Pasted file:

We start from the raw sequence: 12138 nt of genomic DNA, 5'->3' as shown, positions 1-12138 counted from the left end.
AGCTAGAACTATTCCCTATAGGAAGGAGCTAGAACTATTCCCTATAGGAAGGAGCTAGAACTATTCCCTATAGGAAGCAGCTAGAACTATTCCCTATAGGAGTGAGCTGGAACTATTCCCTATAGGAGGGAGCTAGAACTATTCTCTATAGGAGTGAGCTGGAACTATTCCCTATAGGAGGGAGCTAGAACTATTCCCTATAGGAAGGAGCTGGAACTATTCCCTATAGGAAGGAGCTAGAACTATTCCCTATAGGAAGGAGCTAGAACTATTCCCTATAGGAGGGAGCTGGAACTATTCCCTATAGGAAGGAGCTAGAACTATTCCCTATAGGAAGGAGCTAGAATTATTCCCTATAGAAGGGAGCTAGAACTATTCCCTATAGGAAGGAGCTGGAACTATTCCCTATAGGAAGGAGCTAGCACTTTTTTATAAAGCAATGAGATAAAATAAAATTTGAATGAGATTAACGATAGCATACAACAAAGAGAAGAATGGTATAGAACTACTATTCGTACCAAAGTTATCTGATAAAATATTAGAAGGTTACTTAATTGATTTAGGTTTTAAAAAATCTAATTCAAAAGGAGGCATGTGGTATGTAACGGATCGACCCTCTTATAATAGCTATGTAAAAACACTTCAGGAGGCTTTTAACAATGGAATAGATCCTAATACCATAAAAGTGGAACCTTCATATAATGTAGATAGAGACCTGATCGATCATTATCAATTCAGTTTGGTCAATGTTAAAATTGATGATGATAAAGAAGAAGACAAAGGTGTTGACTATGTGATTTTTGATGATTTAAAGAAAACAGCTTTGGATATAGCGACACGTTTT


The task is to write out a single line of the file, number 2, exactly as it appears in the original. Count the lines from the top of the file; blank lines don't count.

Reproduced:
AGCTAGAACTATTCCCTATAGGAAGGAGCTAGAACTATTCCCTATAGGAAGGAGCTAGAACTATTCCCTATAGGAAGCAGCTAGAACTATTCCCTATAGGAGTGAGCTGGAACTATTCCCTATAGGAGGGAGCTAGAACTATTCTCTATAGGAGTGAGCTGGAACTATTCCCTATAGGAGGGAGCTAGAACTATTCCCTATAGGAAGGAGCTGGAACTATTCCCTATAGGAAGGAGCTAGAACTATTCCCTATAGGAAGGAGCTAGAACTATTCCCTATAGGAGGGAGCTGGAACTATTCCCTATAGGAAGGAGCTAGAACTATTCCCTATAGGAAGGAGCTAGAATTATTCCCTATAGAAGGGAGCTAGAACTATTCCCTATAGGAAGGAGCTGGAACTATTCCCTATAGGAAGGAGCTAGCACTTTTTTATAAAGCAATGAGATAAAATAAAATTTGAATGAGATTAACGATAGCATACAACAAAGAGAAGAATGGTATAGAACTACTATTCGTACCAAAGTTATCTGATAAAATATTAGAAGGTTACTTAATTGATTTAGGTTTTAAAAAATCTAATTCAAAAGGAGGCATGTGGTATGTAACGGATCGACCCTCTTATAATAGCTATGTAAAAACACTTCAGGAGGCTTTTAACAATGGAATAGATCCTAATACCATAAAAGTGGAACCTTCATATAATGTAGATAGAGACCTGATCGATCATTATCAATTCAGTTTGGTCAATGTTAAAATTGATGATGATAAAGAAGAAGACAAAGGTGTTGACTATGTGATTTTTGATGATTTAAAGAAAACAGCTTTGGATATAGCGACACGTTTT